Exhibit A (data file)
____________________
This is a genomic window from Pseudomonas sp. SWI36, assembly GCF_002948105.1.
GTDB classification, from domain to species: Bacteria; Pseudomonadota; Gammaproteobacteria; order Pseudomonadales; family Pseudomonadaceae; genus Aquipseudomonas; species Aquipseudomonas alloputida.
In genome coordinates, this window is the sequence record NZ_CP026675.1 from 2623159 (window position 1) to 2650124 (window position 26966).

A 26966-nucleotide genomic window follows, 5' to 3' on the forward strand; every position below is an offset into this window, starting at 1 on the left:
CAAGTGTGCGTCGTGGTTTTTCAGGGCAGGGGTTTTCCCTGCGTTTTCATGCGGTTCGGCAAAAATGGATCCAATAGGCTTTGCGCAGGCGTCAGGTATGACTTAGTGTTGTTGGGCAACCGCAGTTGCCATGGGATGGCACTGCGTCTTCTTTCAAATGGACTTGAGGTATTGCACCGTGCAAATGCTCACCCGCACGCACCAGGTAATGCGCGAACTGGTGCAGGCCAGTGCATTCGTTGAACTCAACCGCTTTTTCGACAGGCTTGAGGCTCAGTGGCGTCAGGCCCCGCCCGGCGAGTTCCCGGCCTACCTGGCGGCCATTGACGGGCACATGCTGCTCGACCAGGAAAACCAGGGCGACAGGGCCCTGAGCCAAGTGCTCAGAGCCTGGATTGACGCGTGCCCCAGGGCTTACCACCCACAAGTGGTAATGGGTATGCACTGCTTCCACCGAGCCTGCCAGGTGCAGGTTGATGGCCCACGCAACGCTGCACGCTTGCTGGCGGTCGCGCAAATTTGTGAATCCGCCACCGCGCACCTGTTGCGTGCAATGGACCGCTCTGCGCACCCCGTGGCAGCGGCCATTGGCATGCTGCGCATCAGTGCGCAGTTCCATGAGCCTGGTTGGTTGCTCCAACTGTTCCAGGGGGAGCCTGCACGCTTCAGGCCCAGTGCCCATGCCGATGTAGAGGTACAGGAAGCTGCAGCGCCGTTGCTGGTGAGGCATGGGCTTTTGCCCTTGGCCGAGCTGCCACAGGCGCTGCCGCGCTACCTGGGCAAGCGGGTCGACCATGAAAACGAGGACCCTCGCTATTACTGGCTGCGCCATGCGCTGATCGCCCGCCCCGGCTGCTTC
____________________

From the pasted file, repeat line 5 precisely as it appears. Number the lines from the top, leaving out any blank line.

CAAGTGTGCGTCGTGGTTTTTCAGGGCAGGGGTTTTCCCTGCGTTTTCATGCGGTTCGGCAAAAATGGATCCAATAGGCTTTGCGCAGGCGTCAGGTATGACTTAGTGTTGTTGGGCAACCGCAGTTGCCATGGGATGGCACTGCGTCTTCTTTCAAATGGACTTGAGGTATTGCACCGTGCAAATGCTCACCCGCACGCACCAGGTAATGCGCGAACTGGTGCAGGCCAGTGCATTCGTTGAACTCAACCGCTTTTTCGACAGGCTTGAGGCTCAGTGGCGTCAGGCCCCGCCCGGCGAGTTCCCGGCCTACCTGGCGGCCATTGACGGGCACATGCTGCTCGACCAGGAAAACCAGGGCGACAGGGCCCTGAGCCAAGTGCTCAGAGCCTGGATTGACGCGTGCCCCAGGGCTTACCACCCACAAGTGGTAATGGGTATGCACTGCTTCCACCGAGCCTGCCAGGTGCAGGTTGATGGCCCACGCAACGCTGCACGCTTGCTGGCGGTCGCGCAAATTTGTGAATCCGCCACCGCGCACCTGTTGCGTGCAATGGACCGCTCTGCGCACCCCGTGGCAGCGGCCATTGGCATGCTGCGCATCAGTGCGCAGTTCCATGAGCCTGGTTGGTTGCTCCAACTGTTCCAGGGGGAGCCTGCACGCTTCAGGCCCAGTGCCCATGCCGATGTAGAGGTACAGGAAGCTGCAGCGCCGTTGCTGGTGAGGCATGGGCTTTTGCCCTTGGCCGAGCTGCCACAGGCGCTGCCGCGCTACCTGGGCAAGCGGGTCGACCATGAAAACGAGGACCCTCGCTATTACTGGCTGCGCCATGCGCTGATCGCCCGCCCCGGCTGCTTC